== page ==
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Supremo

I have loved Pizza Hut’s supreme sandwiches ever since I moved to Florida and discovered no one there knew how to make a good po-boy.

I used to eat them for lunch all the time, even when I moved back to Louisiana. (I mean you can only eat so many shrimp po-boys, you know.) And then I moved to Tennessee and had neither.

For some reason, as soon as I crossed the state line, Pizza Hut quit selling sandwiches. I was devastated. No po-boys. No supreme sandwiches. And with the demise of the old Pizza Hut in Thibodaux, I couldn’t even a get a Pizza Hut sandwich when I went back to visit.

So I made my own. Here’s all you need:

Small loaf French bread — 6-8 inches will do
Thinly sliced deli black forest ham
Thinly sliced deli salami (I used Genoa salami)
Thinly sliced deli pepperoni
Sliced provolone cheese
Creamy Italian dressing
Lettuce and sliced tomatoes if you’re into that kind of thing on a sandwich. (I’m not.)

Pre-heat oven to 400 degrees

Slice the bread lengthways, stopping just before you slice it in two

Open the bread like a book with the cut side up on a cookie sheet

Put a slice of ham, then a slice of salami, then a slice of pepperoni on one side (or 2 of each if you want)

Put a slice of provolone (or 2) on the other side

Bake the open sandwich in the oven until the cheese is bubbly (10 minutes or so)

Remove from the oven.

If you must, this is the time to put the rabbit food on.

Drizzle Italian dressing on the sandwich and then close it.

Cut in two. Serve with a  cold beverage and potato chips (Ruffles is what Pizza Hut used).

Adapted from a July 2011 Facebook note

I’ve never liked tuna salad.

There was something about its fishiness that just never really appealed to me when I was growing up.

I felt the same about chicken salad, but in that case, it was the dish’s blandness that never got me past the mushy texture enough to like it.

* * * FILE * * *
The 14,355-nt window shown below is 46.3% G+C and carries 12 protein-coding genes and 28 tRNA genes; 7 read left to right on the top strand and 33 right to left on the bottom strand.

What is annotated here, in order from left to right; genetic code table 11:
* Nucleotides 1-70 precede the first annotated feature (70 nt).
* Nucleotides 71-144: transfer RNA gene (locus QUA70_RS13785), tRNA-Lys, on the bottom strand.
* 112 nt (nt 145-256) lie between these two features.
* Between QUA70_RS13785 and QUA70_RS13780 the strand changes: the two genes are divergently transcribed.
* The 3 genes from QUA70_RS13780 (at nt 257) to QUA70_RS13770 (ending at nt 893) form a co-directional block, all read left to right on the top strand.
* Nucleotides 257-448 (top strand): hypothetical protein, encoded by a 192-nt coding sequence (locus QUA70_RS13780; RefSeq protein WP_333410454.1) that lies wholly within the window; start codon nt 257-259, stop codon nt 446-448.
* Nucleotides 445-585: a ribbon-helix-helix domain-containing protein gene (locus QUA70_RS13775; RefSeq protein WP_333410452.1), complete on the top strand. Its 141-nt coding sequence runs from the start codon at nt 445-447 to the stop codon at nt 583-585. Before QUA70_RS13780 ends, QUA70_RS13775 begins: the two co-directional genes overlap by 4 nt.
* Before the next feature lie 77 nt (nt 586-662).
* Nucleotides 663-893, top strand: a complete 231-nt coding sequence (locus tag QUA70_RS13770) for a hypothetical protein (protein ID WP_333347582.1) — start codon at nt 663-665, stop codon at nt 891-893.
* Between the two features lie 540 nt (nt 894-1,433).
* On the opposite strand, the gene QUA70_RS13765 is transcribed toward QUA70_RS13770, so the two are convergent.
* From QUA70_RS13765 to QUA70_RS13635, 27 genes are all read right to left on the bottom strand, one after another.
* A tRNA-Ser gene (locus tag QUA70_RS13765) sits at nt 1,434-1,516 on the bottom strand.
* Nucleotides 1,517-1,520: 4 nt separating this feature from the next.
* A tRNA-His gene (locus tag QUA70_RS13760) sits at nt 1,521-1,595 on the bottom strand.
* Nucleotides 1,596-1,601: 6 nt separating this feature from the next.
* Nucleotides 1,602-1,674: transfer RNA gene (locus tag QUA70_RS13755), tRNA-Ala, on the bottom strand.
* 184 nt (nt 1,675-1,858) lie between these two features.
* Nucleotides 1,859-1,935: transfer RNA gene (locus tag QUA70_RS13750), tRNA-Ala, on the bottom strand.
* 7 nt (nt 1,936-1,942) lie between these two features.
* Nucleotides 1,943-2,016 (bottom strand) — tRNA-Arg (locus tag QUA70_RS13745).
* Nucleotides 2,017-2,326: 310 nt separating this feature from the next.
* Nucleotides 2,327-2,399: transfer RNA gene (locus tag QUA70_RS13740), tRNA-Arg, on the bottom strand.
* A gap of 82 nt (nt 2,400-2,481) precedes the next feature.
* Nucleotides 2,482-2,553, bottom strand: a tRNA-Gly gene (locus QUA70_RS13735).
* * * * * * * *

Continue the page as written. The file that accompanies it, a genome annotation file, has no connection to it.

Plus, I’m not a fan of raw onion or celery and both dishes seem to always incorporate them.

My mom tried. Friends have tried. My ex wife tried. I just never cared for either type of sandwich.

Until the day of my mom’s funeral, when I bit into one of my cousin Jeannie’s chicken salad sandwiches by accident, thinking that it was an egg salad sandwich instead.

It was heavenly. I ate several sandwich halves. It incorporated chopped egg and egg salad is one of my favorite sandwiches. (The first I learned to make.)

Jeannie has fed many a church function with her chicken salad sandwiches, using an industrial sized recipe that involves a food processor, a whole chicken (deboned), a dozen boiled eggs, almost a whole jar of mayonnaise and a variety of other ingredients that include bell pepper, green onions and pickles.

Her recipe makes 35 sandwiches. I haven’t tried it yet.

I was watching “Chef at Home” on the Ion channel the other day and chef Michael Smith made tuna salad sandwiches using canned tuna, which got me to thinking: What would Jeannie’s chicken salad taste like with tuna.

I like sashimi tuna and tuna sushi, so why not give canned tuna a try again? I picked up a couple of cans of white tuna packed in olive oil, thinking that olive oil has to be better for you than briny water.

I experimented on Saturday and today. I may be on to something.

1 can of white chunky tuna in oil, drained and pulled apart with a fork

2 boiled eggs, finely chopped

1 tablespoon of mayonnaise

1 tablespoon of sweet or dill pickle relish

black pepper to taste

a few shakes of onion powder

a couple of shakes of paprika

a pinch of cayenne pepper powder

Mix the eggs, tuna, mayonnaise and relish together, then add the seasonings and mix some more.

This will make at least six sandwiches. I halved the recipe on Saturday, but ended up throwing away the extra half can of tuna. (That stuff smells bad in the fridge, even in a sealed bag.)

I’m going to try a variation on this with chicken next time I have leftovers.

Just east of Dull

I haven’t blogged much because there hasn’t been much to blog about.

I picked a cabin style I like, worked out financing with my credit union, found a contractor to handle the foundation, found a supplier for my cistern and its components, and moved the land cost off my credit cards before interest kicked in.

While that’s a lot of activity, it’s mostly phone calls, emails and texts.

The biggest issue I am facing right now is getting the grass cut so ticks and chiggers aren’t a problem.

I’m not doing so well with that.